When I noticed in the convention program that there would be a non-daily newspaper advisers workshop, I was pretty excited. I figured it would be a great time to network, share ideas and get some valuable input from folks who face, in most cases, the same kinds of problems I do. But I guess I should’ve expected that 50 minutes of back and forth would turn into 50 minutes of cathartic emotional release. We spent about 15-20 minutes discussing important issues, such as budgetary considerations and publication schedules. But the rest of the session featured the gathered round table (which consisted of eight people) complaining that their students don’t listen. They put text over art, they don’t know the difference between then and than, they won’t cover controversial stories. And yes, all these frustrations are understandable and widespread. I, myself, have faced them. And certainly, in this workshop setting, it’s easy to find a sympathetic ear. But I wanted all of us to prescribe solutions, not lament all that goes wrong.I sat silently virtually the entire time mostly because I had no interest in adding to the frustration. I probably should’ve spoken up, though, and perhaps steered the conversation in a different direction. (One adviser from a community college did mention the issues she’s facing in an attempt to have others in the room help her find new solutions. But that was rarely the outcome.)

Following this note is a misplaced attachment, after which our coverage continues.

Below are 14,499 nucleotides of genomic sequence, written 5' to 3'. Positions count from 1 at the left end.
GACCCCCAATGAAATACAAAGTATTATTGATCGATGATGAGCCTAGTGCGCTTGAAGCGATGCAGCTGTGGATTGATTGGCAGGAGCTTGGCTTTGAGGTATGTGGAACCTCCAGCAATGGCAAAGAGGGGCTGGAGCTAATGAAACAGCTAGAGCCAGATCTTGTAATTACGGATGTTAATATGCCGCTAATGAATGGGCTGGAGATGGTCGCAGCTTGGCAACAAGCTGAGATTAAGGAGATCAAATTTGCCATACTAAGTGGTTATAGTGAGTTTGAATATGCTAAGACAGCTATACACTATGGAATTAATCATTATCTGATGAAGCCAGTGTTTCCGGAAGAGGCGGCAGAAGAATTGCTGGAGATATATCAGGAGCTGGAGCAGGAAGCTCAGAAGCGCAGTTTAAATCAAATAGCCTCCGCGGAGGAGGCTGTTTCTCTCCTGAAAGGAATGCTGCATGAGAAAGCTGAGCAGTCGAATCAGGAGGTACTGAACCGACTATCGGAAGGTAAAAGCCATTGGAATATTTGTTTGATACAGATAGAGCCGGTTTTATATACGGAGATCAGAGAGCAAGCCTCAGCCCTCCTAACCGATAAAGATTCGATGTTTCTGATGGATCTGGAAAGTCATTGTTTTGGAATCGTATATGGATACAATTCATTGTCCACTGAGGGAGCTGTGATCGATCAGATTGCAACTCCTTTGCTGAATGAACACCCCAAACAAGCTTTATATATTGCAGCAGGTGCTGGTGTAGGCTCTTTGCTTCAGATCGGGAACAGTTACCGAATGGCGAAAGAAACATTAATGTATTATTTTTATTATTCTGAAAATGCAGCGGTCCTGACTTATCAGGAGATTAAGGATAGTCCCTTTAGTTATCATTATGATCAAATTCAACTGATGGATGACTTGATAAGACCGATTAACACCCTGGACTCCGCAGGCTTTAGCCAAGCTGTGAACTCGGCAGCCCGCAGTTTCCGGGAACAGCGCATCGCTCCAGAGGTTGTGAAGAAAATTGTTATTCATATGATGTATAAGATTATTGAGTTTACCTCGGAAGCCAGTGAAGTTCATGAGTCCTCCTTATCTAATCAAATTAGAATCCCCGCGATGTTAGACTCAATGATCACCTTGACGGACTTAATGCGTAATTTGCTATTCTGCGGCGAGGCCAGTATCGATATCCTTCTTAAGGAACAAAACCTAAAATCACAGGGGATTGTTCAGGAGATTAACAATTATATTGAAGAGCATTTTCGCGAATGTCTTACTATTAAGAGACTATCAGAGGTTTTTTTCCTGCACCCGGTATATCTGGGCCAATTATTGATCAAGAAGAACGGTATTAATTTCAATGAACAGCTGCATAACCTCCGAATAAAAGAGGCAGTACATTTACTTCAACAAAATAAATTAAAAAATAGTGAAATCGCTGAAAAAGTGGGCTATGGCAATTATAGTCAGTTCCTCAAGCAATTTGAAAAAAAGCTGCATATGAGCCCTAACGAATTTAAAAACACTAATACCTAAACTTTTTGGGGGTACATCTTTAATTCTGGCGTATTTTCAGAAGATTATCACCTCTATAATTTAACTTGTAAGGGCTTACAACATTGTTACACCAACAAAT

I did get to meet some interesting people, though–folks who have been advising for many, many years and others who are new to the game, as I am. It’s always great meeting other advisers, so, overall, the session was beneficial. My suggestion would be to make the round table more results focused. Yes, raise an issue/problem that you’re having. But then let someone offer a solution.
– Colin Donohue